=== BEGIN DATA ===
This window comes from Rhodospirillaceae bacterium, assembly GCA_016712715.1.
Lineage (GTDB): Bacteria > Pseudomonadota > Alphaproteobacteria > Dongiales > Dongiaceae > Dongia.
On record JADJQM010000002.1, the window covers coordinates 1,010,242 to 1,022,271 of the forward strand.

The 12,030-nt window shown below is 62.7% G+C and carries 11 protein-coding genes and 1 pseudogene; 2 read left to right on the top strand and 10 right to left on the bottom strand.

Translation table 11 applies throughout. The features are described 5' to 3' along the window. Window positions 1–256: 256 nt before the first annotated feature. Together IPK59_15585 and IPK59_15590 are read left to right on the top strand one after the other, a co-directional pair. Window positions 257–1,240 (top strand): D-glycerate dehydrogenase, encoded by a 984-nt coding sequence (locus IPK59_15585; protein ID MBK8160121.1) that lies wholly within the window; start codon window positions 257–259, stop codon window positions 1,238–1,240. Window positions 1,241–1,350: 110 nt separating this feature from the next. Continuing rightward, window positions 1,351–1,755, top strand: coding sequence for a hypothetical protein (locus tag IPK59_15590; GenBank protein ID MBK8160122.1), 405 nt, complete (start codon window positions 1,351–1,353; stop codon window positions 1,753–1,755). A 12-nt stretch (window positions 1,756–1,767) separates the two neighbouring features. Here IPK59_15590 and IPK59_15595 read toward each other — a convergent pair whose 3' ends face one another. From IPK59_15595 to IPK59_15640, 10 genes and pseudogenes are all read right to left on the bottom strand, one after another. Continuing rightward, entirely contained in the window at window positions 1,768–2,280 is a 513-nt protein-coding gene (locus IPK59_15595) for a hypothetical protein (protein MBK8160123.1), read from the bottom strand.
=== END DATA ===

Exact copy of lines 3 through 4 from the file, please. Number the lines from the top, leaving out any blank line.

On record JADJQM010000002.1, the window covers coordinates 1,010,242 to 1,022,271 of the forward strand.

The 12,030-nt window shown below is 62.7% G+C and carries 11 protein-coding genes and 1 pseudogene; 2 read left to right on the top strand and 10 right to left on the bottom strand.